Super Great Days from Nedim SabanTheatre actor and play director Nedim Saban puts the story of autistic Christopher Boone, one of the most beloved heroes in world literature, on stage for Turkish theatregoers.
By Mirey Nasi
You place great importance on literary adaptations. How did you decide on adapting the novel “Super Good Days” and putting it on stage? Where did the idea for this project come from?
It’s one of Mark Haddon’s best-selling novels. It is a cult book which has been read by millions. It’s been adapted for stage by National Theater. We are putting Simon Stephen’s adaptation on stage. It’s been playing in London for 8 years. A long time ago, three of my friends on three different occasions told me that this play would suit my soul. On one of my trips to London a friend of mine who lives there also told me, “There was a play which ended yesterday. I wish you could have seen it.”. I thought then, if it had ended yesterday, they must be going on the road for tour. I was right. I managed to catch up with them outside of London after three and a half hours drive. I watched the play with great excitement, and I was amazed. I told myself “I’m going to do it”. It has been two years…
Before putting the play on stage, did you make any research about autism and autistic individuals?
I had the script in my hands. Other than my native language Turkish, I also speak English, so I could have translated the script to Turkish within 10 days. But, some of the autistic children have speaking issues. I couldn’t figure out how to make the main character in the play speak. Yes, the author did write some words for the character, but how would this kid say these words? So, yes, we did have a long period of research. For nearly a year, we worked together with autistic individuals. We played games with them, we frequently visited Tohum Autism Foundation. Also, the translation process was important. The inspiration for the translation of this play came from Mesut Uygun who has Asperger Syndrome. He is one of the best car illustrators in the world. We saw him on a TV show and made an appointment to see him. Autistic individuals need a safe environment. This sometimes requires silence and tranquility. On the other hand, Mesut needs totally the opposite. He needs lots of stimulants around him. So, we met with him at the food court of a mall. This way it would be crowded, and Mesut would not be frightened. We started talking, but Mesut wasn’t talking. Then out of the blue I asked him, “Mesut, what color do you think is today?” This time, he answered through his father and his answer was, “I think, for now it’s orange.” This sentence is in the play verbatim. I said, “Okay, then” and went running home and completed the translation. There is a text, there is a book and there is the adaptation. However, to retell the story, a six-month research period was necessary. The ‘for now’ in Mesut’s answer was very important since in the play when our kid sees five red cars back to back on a day, that day is deemed a “super good day”. Therefore, the answer “For now, it’s orange” paved the way for me.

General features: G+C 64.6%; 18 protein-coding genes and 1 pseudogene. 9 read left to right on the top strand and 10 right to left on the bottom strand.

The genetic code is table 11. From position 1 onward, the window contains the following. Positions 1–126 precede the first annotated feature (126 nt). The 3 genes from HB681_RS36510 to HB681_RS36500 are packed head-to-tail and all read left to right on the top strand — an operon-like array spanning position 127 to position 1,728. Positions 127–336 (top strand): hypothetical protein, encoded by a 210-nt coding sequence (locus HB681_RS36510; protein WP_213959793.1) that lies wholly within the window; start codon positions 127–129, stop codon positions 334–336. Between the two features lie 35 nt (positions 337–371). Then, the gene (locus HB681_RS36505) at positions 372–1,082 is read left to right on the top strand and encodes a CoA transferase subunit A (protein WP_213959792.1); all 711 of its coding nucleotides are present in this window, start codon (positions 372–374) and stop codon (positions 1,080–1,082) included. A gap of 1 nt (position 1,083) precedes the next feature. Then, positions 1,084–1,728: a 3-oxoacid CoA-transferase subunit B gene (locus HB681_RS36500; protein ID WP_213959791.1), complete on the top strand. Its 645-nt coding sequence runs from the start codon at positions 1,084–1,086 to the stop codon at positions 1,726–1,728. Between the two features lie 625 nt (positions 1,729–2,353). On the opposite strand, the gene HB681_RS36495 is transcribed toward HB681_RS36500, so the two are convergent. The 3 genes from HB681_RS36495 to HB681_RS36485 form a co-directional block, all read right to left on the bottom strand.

The play ‘Super Good Days’ blends acting, choreography and technology. The decor includes an 80 meter-square wide LED screen and through 3D animations you reflect Christopher Boone’s world and perceptions to the audience. Can you give some information about that?
The play takes place inside the perception system of an autistic individual. In general, an autistic individual’s approach is based on journey rather than information. For example, an autistic individual tastes a strawberry and likes it he/she can say “The world is strawberry”. To reflect this type of perception system, we needed to support it with choreography, Barco vision effects and visual design. It was a first in Turkey and it was successful. The interesting thing is, if we had this interview before the premiere, I would ask myself, “Will it be succesful?”.
I got really excited after seeing this play in UK. We thoroughly reviewed the technologies they used and tried to assess whether we were capable of using the same technical specs and visual effects. Then we came across the right person to do this project:Tufan Dagtekin. Tufan Dagtekin designed all the visual effects in a ten-month period. Then we worked with Kerem Cetinel, one of the best set decoration and lighting designer in Turkey and completed the preparation process with success.